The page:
[Extras: Featurettes, commentaries, deleted scenes]

The Night Of The ThThe Night of the 12th

What is it? Police investigate the horrific murder of a young woman.

Why see it? Most films about a killing involve identifying and capturing the murderer, but this engrossing and taut thriller lets you know up front that sometimes that catharsis never comes. Instead, the focus here is on the detective investigating the killing and how its dark truths reveal to him a far grimmer, meaner world than he knew existed. Toxic masculinity, misogyny, and sexism in general have worked together to build a world where these things can happen — and where it doesn’t make nearly the mark it should on those around it. It’s a tense, suspenseful watch, and while the ending gives no satisfaction on the crime, the film itself is immensely so.

[Extras: Short film]

The Way We Were UhdThe Way We Were [4K UHD]

What is it? The ups and downs of a couple in love.

Why see it? Sydney Pollack was one of those directors who could move between genres, from dramas to thrillers, with relative ease. This one lands on the drama side of things, and it’s a captivating, often beautiful ride. Robert Redford and Barbra Streisand play people who meet in college but connect later, and the film offers an honest look at their insecurities, shallowness, strengths, and weaknesses. It’s not a sugar-coated romance, and the result is a truthful and affecting look at relationships, ambition, and self-sacrifice. Didn’t expect to love it, but I do.

[Extras: Commentary, documentary]

The Rest

3 Days in Malay

What is it? A small band of U.S. Marines fights overwhelming odds.

Why see it? Louis Mandylor directs and stars in this World War II tale of heroism and courage, but while the intentions are sound the results are anything but. Part of the issue here is a budget that doesn’t allow for the kind of action and set-pieces that Mandylor understandably craves, but the bigger problem is the tonal imbalance between the drama and the action. That split attention leaves neither half feeling all that successful.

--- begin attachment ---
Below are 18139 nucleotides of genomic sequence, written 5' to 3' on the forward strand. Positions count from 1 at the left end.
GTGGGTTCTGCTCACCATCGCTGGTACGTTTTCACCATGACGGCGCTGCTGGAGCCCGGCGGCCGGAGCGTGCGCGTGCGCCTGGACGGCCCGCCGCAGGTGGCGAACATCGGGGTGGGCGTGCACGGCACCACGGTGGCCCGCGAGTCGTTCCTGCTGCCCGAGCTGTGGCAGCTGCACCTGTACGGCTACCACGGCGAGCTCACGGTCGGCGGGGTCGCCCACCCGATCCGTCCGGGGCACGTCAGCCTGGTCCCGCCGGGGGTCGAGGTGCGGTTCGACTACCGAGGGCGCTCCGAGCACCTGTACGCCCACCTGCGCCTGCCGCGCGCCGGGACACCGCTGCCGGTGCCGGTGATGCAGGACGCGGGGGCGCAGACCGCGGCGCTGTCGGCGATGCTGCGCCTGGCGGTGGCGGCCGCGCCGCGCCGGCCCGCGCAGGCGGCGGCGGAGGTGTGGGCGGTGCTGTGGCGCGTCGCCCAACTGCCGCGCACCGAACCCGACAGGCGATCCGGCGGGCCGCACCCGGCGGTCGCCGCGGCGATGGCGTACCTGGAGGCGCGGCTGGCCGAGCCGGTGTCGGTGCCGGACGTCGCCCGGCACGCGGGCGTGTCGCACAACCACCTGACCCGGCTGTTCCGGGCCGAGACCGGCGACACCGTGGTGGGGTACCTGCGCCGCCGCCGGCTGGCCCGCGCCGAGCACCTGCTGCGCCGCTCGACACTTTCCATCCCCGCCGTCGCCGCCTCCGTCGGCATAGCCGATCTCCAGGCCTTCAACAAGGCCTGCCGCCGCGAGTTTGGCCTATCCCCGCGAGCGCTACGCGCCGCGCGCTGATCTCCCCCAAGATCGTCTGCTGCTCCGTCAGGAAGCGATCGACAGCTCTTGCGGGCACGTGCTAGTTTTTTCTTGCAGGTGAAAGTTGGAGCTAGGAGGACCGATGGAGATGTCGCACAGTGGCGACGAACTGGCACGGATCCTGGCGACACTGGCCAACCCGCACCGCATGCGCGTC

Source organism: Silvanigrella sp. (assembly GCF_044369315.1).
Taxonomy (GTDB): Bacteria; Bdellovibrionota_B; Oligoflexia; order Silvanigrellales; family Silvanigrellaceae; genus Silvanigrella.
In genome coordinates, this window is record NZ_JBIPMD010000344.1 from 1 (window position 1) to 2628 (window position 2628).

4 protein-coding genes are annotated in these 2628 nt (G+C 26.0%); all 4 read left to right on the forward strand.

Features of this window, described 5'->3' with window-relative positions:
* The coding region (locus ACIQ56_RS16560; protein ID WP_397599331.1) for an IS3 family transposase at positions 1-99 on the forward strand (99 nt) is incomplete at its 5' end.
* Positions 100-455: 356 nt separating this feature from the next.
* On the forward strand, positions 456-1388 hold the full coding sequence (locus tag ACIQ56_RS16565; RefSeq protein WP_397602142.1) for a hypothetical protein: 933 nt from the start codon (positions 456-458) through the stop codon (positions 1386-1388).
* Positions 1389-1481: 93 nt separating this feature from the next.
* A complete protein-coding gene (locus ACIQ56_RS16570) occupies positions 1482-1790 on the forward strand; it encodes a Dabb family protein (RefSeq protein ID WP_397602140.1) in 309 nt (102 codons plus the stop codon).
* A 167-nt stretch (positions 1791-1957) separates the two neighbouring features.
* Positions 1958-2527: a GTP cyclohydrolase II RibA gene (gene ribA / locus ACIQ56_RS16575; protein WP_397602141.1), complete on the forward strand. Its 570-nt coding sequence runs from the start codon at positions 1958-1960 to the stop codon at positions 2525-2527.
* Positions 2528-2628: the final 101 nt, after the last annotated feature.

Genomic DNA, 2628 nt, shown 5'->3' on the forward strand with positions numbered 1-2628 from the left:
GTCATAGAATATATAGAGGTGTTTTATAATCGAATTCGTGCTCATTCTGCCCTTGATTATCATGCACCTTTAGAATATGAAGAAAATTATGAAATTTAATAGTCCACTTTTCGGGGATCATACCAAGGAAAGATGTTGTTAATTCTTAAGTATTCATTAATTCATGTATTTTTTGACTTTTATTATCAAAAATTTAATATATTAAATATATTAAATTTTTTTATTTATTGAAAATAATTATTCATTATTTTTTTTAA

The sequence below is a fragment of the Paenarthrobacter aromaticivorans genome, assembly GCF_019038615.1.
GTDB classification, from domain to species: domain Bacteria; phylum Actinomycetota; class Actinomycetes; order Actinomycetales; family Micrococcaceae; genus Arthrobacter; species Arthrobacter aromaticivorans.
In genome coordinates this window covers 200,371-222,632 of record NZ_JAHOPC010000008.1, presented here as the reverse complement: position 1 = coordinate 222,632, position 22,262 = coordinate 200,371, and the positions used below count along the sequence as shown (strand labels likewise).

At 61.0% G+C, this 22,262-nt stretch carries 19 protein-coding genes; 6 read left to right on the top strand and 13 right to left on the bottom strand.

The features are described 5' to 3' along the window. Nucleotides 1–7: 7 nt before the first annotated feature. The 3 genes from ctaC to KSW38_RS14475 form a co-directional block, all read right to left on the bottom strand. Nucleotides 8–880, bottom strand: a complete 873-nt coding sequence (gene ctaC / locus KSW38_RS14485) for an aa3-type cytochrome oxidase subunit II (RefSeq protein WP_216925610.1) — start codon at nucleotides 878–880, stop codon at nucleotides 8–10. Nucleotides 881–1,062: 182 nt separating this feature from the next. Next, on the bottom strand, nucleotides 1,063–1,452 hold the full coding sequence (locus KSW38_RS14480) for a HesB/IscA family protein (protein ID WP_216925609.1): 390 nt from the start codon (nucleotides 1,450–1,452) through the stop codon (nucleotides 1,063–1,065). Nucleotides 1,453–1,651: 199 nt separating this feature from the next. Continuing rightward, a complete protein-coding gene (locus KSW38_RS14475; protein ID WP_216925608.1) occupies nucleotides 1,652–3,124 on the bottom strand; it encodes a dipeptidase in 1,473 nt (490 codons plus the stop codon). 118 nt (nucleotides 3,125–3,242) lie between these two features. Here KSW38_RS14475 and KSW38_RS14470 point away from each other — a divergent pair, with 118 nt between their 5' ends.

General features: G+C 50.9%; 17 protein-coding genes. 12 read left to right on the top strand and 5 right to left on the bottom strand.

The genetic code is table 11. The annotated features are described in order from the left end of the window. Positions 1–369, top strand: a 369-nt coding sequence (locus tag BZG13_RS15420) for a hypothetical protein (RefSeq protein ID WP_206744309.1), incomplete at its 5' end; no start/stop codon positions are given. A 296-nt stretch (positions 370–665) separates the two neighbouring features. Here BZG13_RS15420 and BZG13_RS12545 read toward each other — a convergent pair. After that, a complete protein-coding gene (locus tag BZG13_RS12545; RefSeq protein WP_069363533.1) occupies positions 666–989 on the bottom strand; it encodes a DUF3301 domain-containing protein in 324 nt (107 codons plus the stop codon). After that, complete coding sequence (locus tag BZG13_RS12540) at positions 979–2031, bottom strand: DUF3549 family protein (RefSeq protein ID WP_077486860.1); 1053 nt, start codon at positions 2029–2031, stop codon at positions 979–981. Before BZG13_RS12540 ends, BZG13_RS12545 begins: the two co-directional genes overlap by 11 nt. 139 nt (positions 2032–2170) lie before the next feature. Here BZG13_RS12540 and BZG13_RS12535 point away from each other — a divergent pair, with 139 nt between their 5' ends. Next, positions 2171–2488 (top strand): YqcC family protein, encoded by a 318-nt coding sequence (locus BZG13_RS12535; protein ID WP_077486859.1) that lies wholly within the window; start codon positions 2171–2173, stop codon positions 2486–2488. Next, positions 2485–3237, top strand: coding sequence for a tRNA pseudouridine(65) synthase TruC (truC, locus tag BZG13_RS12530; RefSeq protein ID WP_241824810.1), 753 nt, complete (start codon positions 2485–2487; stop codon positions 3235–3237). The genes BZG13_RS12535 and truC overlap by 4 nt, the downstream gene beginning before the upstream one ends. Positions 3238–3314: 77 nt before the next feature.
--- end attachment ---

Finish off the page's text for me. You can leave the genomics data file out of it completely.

[Extras: None]

Haunted Mansion

What is it? A haunted house needs its ghosts busted.

Why see it? The Walt Disney theme park ride has been adapted to the screen before back in 2003 with Eddie Murphy at its heart, and this new adaptation can’t match that star power. Rosario Dawson, Owen Wilson, LaKeith Stanfield, Tiffany Haddish, and Danny DeVito are all fine, and it also stars Jared Leto. Families looking for harmless entertainment will most likely be the target audience here as the rest of us will be underwhelmed by both the comedy and the spooky antics.

[Extras: Featurettes, deleted scenes, bloopers]

The Last Voyage of the Demeter

What is it? Dracula goes boating.

Why see it? There have been numerous screen adaptations and interpretations of Bram Stoker’s Dracula over the years, but while most try to tell the complete story, this latest endeavor focuses on a single chapter from the original novel. The focus here is Dracula’s trip across the waters to London which we know ends with the empty ship washing up on the shore. So we know where it all ends up, but the film still finds some moments and thrills making it worthwhile. Unfortunately, it’s way too long for what we get with a grey, samesie feel to far too much of it. Worth a watch.

[Extras: Deleted scenes, commentary, featurettes]

Rabbit Hole – Season One

What is it? A new Kiefer Sutherland series.

Why see it? Kiefer Sutherland is an odd duck. He had success on the big screen, but his biggest hits we’re always as part of an ensemble. Television, though, made him a star, thanks to a little show called 24. He continues to pop up on both mediums pretty regularly, and now he’s headlining another fast-moving series. This time around it’s all about conspiracies, persuasion, espionage, and deception, and it’s a fun time despite crossing the lines of believability more than once. There’s action and death, but the whole still feels fairly light in tone.

[Extras: Featurettes]

Also out this week:

The Blob [4K UHD, Scream Factory], The Dive, The Edge of the World, Golda, The Innocent, Passion, Robodoc: The Creation of Robocop

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Rob Hunter has been writing for Film School Rejects since before you were born, which is weird seeing as he's so damn young. He's our Chief Film Critic and Associate Editor and lists 'Broadcast News' as his favorite film of all time. Feel free to say hi if you see him on Twitter @FakeRobHunter.